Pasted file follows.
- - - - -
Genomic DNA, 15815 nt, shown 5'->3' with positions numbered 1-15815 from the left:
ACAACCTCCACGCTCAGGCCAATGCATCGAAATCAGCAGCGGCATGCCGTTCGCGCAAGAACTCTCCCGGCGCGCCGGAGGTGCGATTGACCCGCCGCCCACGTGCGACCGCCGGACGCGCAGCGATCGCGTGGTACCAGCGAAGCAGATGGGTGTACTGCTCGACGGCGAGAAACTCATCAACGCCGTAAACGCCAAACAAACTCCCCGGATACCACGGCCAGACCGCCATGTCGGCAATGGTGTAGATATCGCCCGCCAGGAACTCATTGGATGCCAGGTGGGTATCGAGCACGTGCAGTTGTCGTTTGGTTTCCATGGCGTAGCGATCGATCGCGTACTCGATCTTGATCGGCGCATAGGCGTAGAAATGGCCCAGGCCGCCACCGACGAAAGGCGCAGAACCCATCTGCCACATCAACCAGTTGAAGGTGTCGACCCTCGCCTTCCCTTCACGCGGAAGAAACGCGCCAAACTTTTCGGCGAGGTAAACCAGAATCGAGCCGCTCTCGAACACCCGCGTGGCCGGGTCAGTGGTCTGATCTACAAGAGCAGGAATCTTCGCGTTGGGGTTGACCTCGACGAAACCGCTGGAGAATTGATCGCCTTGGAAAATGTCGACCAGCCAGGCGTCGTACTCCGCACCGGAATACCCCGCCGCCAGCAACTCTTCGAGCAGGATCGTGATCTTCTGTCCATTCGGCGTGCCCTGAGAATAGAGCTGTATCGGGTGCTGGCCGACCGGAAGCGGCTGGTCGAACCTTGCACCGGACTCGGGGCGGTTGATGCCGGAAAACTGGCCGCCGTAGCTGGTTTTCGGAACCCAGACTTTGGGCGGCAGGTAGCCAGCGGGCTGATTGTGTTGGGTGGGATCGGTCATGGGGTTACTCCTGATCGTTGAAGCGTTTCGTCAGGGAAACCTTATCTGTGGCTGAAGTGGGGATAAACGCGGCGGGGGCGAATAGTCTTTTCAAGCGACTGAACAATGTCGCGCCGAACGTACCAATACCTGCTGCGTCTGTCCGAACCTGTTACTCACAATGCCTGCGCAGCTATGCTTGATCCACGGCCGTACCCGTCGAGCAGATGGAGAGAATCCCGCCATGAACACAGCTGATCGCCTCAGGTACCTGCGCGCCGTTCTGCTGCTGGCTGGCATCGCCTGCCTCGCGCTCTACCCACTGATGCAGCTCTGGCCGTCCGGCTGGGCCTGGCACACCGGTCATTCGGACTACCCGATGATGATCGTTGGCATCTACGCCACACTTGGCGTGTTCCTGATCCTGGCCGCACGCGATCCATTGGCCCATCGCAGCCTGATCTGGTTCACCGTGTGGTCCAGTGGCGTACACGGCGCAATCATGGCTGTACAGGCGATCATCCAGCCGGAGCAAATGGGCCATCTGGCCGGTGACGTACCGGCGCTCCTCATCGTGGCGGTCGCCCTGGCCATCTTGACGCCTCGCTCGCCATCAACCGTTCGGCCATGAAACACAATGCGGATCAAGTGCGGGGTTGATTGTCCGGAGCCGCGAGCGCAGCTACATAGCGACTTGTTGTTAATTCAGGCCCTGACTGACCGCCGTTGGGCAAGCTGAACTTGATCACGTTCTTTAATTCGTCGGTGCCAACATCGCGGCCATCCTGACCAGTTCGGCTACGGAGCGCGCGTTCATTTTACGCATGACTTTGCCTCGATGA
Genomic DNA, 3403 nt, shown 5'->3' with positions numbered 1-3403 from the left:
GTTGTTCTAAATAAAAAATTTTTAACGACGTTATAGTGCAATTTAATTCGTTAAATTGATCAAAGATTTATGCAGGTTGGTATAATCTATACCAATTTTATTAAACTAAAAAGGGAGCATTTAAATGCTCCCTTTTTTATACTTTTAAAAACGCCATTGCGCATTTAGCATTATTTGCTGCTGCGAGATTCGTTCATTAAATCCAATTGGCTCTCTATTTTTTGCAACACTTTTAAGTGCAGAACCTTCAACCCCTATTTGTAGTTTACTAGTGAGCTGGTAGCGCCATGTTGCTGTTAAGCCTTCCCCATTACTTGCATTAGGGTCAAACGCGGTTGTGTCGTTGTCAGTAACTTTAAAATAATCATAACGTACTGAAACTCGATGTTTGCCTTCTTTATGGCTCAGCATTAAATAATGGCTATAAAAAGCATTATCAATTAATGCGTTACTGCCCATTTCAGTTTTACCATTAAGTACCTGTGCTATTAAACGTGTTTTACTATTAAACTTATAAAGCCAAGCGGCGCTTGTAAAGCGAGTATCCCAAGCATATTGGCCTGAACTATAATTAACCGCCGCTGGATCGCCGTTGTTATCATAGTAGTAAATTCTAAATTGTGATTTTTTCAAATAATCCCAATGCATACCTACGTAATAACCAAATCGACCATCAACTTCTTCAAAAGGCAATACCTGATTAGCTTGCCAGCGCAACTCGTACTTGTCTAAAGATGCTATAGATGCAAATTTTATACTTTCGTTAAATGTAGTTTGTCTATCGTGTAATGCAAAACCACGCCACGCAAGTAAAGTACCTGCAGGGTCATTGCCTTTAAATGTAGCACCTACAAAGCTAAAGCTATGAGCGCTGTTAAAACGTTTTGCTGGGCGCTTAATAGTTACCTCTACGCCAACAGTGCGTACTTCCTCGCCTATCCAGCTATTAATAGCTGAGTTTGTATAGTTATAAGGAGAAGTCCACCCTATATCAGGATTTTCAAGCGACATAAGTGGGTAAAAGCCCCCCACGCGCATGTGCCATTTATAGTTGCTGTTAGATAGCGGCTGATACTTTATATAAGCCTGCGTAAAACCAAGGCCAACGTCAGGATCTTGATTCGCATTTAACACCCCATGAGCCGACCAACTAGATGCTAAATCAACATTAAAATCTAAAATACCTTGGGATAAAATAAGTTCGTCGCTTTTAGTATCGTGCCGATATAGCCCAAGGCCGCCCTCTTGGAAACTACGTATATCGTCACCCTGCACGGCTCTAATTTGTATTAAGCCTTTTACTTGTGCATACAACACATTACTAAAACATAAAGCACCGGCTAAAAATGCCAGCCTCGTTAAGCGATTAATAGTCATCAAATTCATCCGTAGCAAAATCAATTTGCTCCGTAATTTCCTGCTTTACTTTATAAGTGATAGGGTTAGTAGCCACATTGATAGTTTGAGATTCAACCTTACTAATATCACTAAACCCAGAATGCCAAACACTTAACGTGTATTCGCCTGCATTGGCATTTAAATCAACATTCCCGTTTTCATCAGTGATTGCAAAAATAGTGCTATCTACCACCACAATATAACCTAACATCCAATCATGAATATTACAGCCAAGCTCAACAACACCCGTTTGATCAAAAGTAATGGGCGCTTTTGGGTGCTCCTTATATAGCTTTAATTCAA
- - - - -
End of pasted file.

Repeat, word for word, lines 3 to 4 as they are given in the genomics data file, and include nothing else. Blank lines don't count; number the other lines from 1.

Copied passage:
Genomic DNA, 3403 nt, shown 5'->3' with positions numbered 1-3403 from the left:
GTTGTTCTAAATAAAAAATTTTTAACGACGTTATAGTGCAATTTAATTCGTTAAATTGATCAAAGATTTATGCAGGTTGGTATAATCTATACCAATTTTATTAAACTAAAAAGGGAGCATTTAAATGCTCCCTTTTTTATACTTTTAAAAACGCCATTGCGCATTTAGCATTATTTGCTGCTGCGAGATTCGTTCATTAAATCCAATTGGCTCTCTATTTTTTGCAACACTTTTAAGTGCAGAACCTTCAACCCCTATTTGTAGTTTACTAGTGAGCTGGTAGCGCCATGTTGCTGTTAAGCCTTCCCCATTACTTGCATTAGGGTCAAACGCGGTTGTGTCGTTGTCAGTAACTTTAAAATAATCATAACGTACTGAAACTCGATGTTTGCCTTCTTTATGGCTCAGCATTAAATAATGGCTATAAAAAGCATTATCAATTAATGCGTTACTGCCCATTTCAGTTTTACCATTAAGTACCTGTGCTATTAAACGTGTTTTACTATTAAACTTATAAAGCCAAGCGGCGCTTGTAAAGCGAGTATCCCAAGCATATTGGCCTGAACTATAATTAACCGCCGCTGGATCGCCGTTGTTATCATAGTAGTAAATTCTAAATTGTGATTTTTTCAAATAATCCCAATGCATACCTACGTAATAACCAAATCGACCATCAACTTCTTCAAAAGGCAATACCTGATTAGCTTGCCAGCGCAACTCGTACTTGTCTAAAGATGCTATAGATGCAAATTTTATACTTTCGTTAAATGTAGTTTGTCTATCGTGTAATGCAAAACCACGCCACGCAAGTAAAGTACCTGCAGGGTCATTGCCTTTAAATGTAGCACCTACAAAGCTAAAGCTATGAGCGCTGTTAAAACGTTTTGCTGGGCGCTTAATAGTTACCTCTACGCCAACAGTGCGTACTTCCTCGCCTATCCAGCTATTAATAGCTGAGTTTGTATAGTTATAAGGAGAAGTCCACCCTATATCAGGATTTTCAAGCGACATAAGTGGGTAAAAGCCCCCCACGCGCATGTGCCATTTATAGTTGCTGTTAGATAGCGGCTGATACTTTATATAAGCCTGCGTAAAACCAAGGCCAACGTCAGGATCTTGATTCGCATTTAACACCCCATGAGCCGACCAACTAGATGCTAAATCAACATTAAAATCTAAAATACCTTGGGATAAAATAAGTTCGTCGCTTTTAGTATCGTGCCGATATAGCCCAAGGCCGCCCTCTTGGAAACTACGTATATCGTCACCCTGCACGGCTCTAATTTGTATTAAGCCTTTTACTTGTGCATACAACACATTACTAAAACATAAAGCACCGGCTAAAAATGCCAGCCTCGTTAAGCGATTAATAGTCATCAAATTCATCCGTAGCAAAATCAATTTGCTCCGTAATTTCCTGCTTTACTTTATAAGTGATAGGGTTAGTAGCCACATTGATAGTTTGAGATTCAACCTTACTAATATCACTAAACCCAGAATGCCAAACACTTAACGTGTATTCGCCTGCATTGGCATTTAAATCAACATTCCCGTTTTCATCAGTGATTGCAAAAATAGTGCTATCTACCACCACAATATAACCTAACATCCAATCATGAATATTACAGCCAAGCTCAACAACACCCGTTTGATCAAAAGTAATGGGCGCTTTTGGGTGCTCCTTATATAGCTTTAATTCAA